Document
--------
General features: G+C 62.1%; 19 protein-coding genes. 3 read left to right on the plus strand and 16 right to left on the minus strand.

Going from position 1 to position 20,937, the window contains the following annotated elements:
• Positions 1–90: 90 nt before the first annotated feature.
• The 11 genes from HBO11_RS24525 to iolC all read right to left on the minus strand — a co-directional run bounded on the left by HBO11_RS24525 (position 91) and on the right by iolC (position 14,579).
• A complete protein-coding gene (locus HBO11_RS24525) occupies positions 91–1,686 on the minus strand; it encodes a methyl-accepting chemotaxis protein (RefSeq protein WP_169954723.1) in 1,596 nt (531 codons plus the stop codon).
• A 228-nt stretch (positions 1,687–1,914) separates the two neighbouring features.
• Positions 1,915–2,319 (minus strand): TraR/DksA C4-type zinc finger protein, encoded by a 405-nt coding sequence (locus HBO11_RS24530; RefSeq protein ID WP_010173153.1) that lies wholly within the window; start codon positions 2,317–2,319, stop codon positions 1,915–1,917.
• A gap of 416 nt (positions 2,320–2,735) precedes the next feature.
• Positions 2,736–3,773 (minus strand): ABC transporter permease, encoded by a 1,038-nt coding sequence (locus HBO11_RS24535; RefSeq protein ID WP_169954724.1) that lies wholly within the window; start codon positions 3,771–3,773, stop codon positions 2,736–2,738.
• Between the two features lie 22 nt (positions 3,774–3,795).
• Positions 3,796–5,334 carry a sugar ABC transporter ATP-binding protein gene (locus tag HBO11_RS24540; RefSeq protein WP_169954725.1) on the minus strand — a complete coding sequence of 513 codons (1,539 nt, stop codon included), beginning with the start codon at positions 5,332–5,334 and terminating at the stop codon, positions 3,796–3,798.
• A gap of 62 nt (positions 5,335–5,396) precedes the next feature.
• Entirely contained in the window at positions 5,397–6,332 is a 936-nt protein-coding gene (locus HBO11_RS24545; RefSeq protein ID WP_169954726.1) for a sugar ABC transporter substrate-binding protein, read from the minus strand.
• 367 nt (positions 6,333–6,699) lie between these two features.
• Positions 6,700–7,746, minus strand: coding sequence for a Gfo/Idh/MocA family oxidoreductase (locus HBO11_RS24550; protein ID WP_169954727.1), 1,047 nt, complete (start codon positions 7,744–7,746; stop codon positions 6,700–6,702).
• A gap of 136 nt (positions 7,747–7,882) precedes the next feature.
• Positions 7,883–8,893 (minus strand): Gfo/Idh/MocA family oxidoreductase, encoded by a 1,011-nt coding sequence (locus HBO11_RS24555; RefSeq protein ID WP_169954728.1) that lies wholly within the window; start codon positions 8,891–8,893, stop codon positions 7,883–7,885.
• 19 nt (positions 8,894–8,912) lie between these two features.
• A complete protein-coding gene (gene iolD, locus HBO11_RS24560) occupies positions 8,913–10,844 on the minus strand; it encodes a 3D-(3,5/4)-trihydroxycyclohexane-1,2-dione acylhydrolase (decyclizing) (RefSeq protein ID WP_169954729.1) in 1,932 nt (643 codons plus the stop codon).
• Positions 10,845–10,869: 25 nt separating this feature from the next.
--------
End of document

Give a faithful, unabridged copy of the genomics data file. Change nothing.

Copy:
General features: G+C 62.1%; 19 protein-coding genes. 3 read left to right on the plus strand and 16 right to left on the minus strand.

Going from position 1 to position 20,937, the window contains the following annotated elements:
• Positions 1–90: 90 nt before the first annotated feature.
• The 11 genes from HBO11_RS24525 to iolC all read right to left on the minus strand — a co-directional run bounded on the left by HBO11_RS24525 (position 91) and on the right by iolC (position 14,579).
• A complete protein-coding gene (locus HBO11_RS24525) occupies positions 91–1,686 on the minus strand; it encodes a methyl-accepting chemotaxis protein (RefSeq protein WP_169954723.1) in 1,596 nt (531 codons plus the stop codon).
• A 228-nt stretch (positions 1,687–1,914) separates the two neighbouring features.
• Positions 1,915–2,319 (minus strand): TraR/DksA C4-type zinc finger protein, encoded by a 405-nt coding sequence (locus HBO11_RS24530; RefSeq protein ID WP_010173153.1) that lies wholly within the window; start codon positions 2,317–2,319, stop codon positions 1,915–1,917.
• A gap of 416 nt (positions 2,320–2,735) precedes the next feature.
• Positions 2,736–3,773 (minus strand): ABC transporter permease, encoded by a 1,038-nt coding sequence (locus HBO11_RS24535; RefSeq protein ID WP_169954724.1) that lies wholly within the window; start codon positions 3,771–3,773, stop codon positions 2,736–2,738.
• Between the two features lie 22 nt (positions 3,774–3,795).
• Positions 3,796–5,334 carry a sugar ABC transporter ATP-binding protein gene (locus tag HBO11_RS24540; RefSeq protein WP_169954725.1) on the minus strand — a complete coding sequence of 513 codons (1,539 nt, stop codon included), beginning with the start codon at positions 5,332–5,334 and terminating at the stop codon, positions 3,796–3,798.
• A gap of 62 nt (positions 5,335–5,396) precedes the next feature.
• Entirely contained in the window at positions 5,397–6,332 is a 936-nt protein-coding gene (locus HBO11_RS24545; RefSeq protein ID WP_169954726.1) for a sugar ABC transporter substrate-binding protein, read from the minus strand.
• 367 nt (positions 6,333–6,699) lie between these two features.
• Positions 6,700–7,746, minus strand: coding sequence for a Gfo/Idh/MocA family oxidoreductase (locus HBO11_RS24550; protein ID WP_169954727.1), 1,047 nt, complete (start codon positions 7,744–7,746; stop codon positions 6,700–6,702).
• A gap of 136 nt (positions 7,747–7,882) precedes the next feature.
• Positions 7,883–8,893 (minus strand): Gfo/Idh/MocA family oxidoreductase, encoded by a 1,011-nt coding sequence (locus HBO11_RS24555; RefSeq protein ID WP_169954728.1) that lies wholly within the window; start codon positions 8,891–8,893, stop codon positions 7,883–7,885.
• 19 nt (positions 8,894–8,912) lie between these two features.
• A complete protein-coding gene (gene iolD, locus HBO11_RS24560) occupies positions 8,913–10,844 on the minus strand; it encodes a 3D-(3,5/4)-trihydroxycyclohexane-1,2-dione acylhydrolase (decyclizing) (RefSeq protein ID WP_169954729.1) in 1,932 nt (643 codons plus the stop codon).
• Positions 10,845–10,869: 25 nt separating this feature from the next.